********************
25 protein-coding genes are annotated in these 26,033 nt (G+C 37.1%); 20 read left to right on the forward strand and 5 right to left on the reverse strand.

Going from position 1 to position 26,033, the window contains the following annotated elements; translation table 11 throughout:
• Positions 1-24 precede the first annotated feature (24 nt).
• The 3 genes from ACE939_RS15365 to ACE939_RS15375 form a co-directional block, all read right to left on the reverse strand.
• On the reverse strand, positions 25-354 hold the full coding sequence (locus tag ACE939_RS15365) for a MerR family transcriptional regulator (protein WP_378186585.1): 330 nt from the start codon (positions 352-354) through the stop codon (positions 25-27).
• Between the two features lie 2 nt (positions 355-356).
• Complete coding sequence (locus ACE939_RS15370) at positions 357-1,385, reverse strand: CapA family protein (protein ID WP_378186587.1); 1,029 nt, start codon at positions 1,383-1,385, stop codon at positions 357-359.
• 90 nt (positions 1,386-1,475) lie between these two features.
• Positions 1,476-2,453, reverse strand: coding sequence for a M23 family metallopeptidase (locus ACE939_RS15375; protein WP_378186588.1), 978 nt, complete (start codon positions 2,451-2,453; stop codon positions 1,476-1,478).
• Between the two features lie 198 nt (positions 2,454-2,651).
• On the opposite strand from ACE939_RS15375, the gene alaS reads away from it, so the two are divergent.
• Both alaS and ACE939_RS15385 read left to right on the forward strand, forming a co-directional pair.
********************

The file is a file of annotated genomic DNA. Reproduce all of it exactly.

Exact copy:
25 protein-coding genes are annotated in these 26,033 nt (G+C 37.1%); 20 read left to right on the forward strand and 5 right to left on the reverse strand.

Going from position 1 to position 26,033, the window contains the following annotated elements; translation table 11 throughout:
• Positions 1-24 precede the first annotated feature (24 nt).
• The 3 genes from ACE939_RS15365 to ACE939_RS15375 form a co-directional block, all read right to left on the reverse strand.
• On the reverse strand, positions 25-354 hold the full coding sequence (locus tag ACE939_RS15365) for a MerR family transcriptional regulator (protein WP_378186585.1): 330 nt from the start codon (positions 352-354) through the stop codon (positions 25-27).
• Between the two features lie 2 nt (positions 355-356).
• Complete coding sequence (locus ACE939_RS15370) at positions 357-1,385, reverse strand: CapA family protein (protein ID WP_378186587.1); 1,029 nt, start codon at positions 1,383-1,385, stop codon at positions 357-359.
• 90 nt (positions 1,386-1,475) lie between these two features.
• Positions 1,476-2,453, reverse strand: coding sequence for a M23 family metallopeptidase (locus ACE939_RS15375; protein WP_378186588.1), 978 nt, complete (start codon positions 2,451-2,453; stop codon positions 1,476-1,478).
• Between the two features lie 198 nt (positions 2,454-2,651).
• On the opposite strand from ACE939_RS15375, the gene alaS reads away from it, so the two are divergent.
• Both alaS and ACE939_RS15385 read left to right on the forward strand, forming a co-directional pair.